Friday 23 April 1999
Yes. Because of how we measure time, we sometimes need to add leap seconds to match up our clocks with the actual position of the Earth around the Sun. The rotation of the Earth about its axis isn't exactly even, which makes the days vary in length. These slight changes didn't matter until 1967, when atomic clocks were invented and the second was defined as a certain number of oscillations of a caesium atom. This definition is what gives us International Atomic Time (TAI).
But the TAI isn't based on the earth's rotation, so a calender based on TAI gradually becomes out of step with one based on GMT. We could use TAI as our official time (and in fact we do, with slight alterations of leap seconds) but then the time would get out of step with day and night and the seasons. So for convenience we use GMT and adjust TAI accordingly. In 1972 a new Coordinated Universal Time scale (UTC) was adopted for international use. It combines all the regularity of atomic time with most of the convenience of GMT. The seconds of UTC are of the same length as those of TAI, and then UTC is kept within one second of GMT by the insertion of extra leap seconds.
Q Which way do the Earth's magnetic field lines go?
On a bar magnet, the field lines go from north to south, but the direction of the Earth's magnetic field goes from south to north.
The problem arose because maps originally used the top of the Earth as north, and the bottom as south. Lodestones (naturally occurring magnets) were used as direction pointers, and it was a long time before physicists came up with bar magnets and theories for magnetism. Unfortunately this mistake was not realised until it was too late to rectify, so the problem has stuck with us.
You can visit the Technoquest World Wide Web site at http://www. sciencenet.org.uk
Potter's attempt to create an Essex Taj Mahal was a lovely treattv
Arts & Ents blogs
- 1 Toddler throws a tantrum at the White House – in front of Barack Obama
- 2 Irish people are travelling home from all over the world so they can vote to legalise gay marriage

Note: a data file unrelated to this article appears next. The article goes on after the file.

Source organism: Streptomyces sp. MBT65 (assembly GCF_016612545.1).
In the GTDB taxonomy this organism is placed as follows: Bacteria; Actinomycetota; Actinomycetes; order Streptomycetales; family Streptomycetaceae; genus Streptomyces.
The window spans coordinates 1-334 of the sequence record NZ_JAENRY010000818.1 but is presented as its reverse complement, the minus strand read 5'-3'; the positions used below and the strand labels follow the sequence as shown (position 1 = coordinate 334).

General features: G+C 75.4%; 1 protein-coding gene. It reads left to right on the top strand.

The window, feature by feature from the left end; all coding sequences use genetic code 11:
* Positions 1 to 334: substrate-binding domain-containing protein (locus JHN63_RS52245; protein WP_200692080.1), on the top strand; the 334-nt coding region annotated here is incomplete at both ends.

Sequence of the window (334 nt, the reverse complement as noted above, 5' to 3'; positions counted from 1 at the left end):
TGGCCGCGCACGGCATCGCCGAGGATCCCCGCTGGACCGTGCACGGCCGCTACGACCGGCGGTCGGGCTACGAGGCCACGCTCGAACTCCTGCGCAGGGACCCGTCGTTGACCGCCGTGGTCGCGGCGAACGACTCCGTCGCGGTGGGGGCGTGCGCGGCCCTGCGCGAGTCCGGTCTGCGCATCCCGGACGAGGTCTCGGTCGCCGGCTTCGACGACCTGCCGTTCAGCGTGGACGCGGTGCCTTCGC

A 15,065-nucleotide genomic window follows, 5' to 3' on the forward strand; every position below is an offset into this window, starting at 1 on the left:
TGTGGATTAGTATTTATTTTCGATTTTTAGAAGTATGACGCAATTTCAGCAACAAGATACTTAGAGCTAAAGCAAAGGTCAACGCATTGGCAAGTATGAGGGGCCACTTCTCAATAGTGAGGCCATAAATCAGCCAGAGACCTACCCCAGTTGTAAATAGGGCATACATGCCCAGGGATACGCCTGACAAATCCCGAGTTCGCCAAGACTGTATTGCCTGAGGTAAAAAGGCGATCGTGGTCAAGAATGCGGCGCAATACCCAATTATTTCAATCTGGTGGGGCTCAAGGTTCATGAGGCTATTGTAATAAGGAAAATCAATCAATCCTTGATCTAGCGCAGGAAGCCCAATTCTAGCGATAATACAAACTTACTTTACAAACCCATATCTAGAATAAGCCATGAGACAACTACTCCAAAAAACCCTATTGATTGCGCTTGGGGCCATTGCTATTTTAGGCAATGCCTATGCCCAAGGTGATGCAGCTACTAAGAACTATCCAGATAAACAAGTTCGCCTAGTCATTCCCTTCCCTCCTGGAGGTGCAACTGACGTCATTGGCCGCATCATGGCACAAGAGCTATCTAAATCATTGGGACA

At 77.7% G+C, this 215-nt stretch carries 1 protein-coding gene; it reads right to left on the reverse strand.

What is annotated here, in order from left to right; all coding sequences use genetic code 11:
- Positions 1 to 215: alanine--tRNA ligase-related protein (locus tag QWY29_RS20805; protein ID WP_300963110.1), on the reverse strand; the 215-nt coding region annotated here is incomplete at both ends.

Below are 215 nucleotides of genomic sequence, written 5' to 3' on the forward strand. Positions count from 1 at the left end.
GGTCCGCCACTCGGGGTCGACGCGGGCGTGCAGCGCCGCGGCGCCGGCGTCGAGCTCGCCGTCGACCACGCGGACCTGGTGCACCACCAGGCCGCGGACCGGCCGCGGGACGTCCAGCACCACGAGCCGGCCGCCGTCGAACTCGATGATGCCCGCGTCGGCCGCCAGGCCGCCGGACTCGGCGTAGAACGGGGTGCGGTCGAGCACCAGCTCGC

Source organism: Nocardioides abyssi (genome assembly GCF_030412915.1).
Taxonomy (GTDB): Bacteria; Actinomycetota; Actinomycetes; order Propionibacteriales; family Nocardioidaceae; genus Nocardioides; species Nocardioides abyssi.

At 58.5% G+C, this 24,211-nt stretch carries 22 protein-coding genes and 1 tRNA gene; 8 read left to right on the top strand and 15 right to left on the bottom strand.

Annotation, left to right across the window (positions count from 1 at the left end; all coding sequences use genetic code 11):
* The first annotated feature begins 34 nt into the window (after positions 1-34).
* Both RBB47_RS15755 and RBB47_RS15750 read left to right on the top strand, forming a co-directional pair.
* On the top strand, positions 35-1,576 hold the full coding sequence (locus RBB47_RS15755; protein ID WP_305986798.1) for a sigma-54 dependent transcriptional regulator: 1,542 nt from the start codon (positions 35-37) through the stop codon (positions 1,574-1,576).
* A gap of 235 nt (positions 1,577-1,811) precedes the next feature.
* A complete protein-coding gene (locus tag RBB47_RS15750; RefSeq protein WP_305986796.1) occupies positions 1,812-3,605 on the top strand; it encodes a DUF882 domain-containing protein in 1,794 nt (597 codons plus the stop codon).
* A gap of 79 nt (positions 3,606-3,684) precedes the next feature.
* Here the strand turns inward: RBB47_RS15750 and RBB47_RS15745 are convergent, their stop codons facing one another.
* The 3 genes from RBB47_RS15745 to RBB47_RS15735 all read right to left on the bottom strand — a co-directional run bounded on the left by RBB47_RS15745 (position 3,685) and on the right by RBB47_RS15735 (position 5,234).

- 3 Picture of couple posing with beached dolphin 'that later died' causes outrage
- 4 16-year-old girl beaten and burned alive by lynch mob in Rio Bravo, Guatemala
- 5 Witch doctor arrested after forcing newborn baby to walk in Indian village
Cannes Film Festival rejects women from red-carpet screening of pro-LGBT romance 'Carol' for not wearing high heels
'We didn't really think we'd get away with it': The astonishing story of how two young Irish men completed an audacious £7m art heist
Game of Thrones rape scene criticised as 'disgusting' by US senator Claire McCaskill who says she's 'done' with show
Eurovision Song Contest 2015 final: As Google celebrates the competition with a Doodle, here are 7 things you might not know
Beyonce angers fans by pouring expensive champagne into hot tub in Nicki Minaj 'Feeling Myself' video
As a white man, I'm surprised more women aren't tweeting the hashtag #KillAllWhiteMen
Scotland may have to leave the EU even if it votes to stay in, David Cameron confirms
Report finds that Britain's wages are the most unequal in Europe
The day that Britain resigned as a global power
Almost a third of school pupils believe 'Muslims are taking over our country', study claims
Gay marriage 'Bert and Ernie' cake bakery found guilty of discrimination in Northern Ireland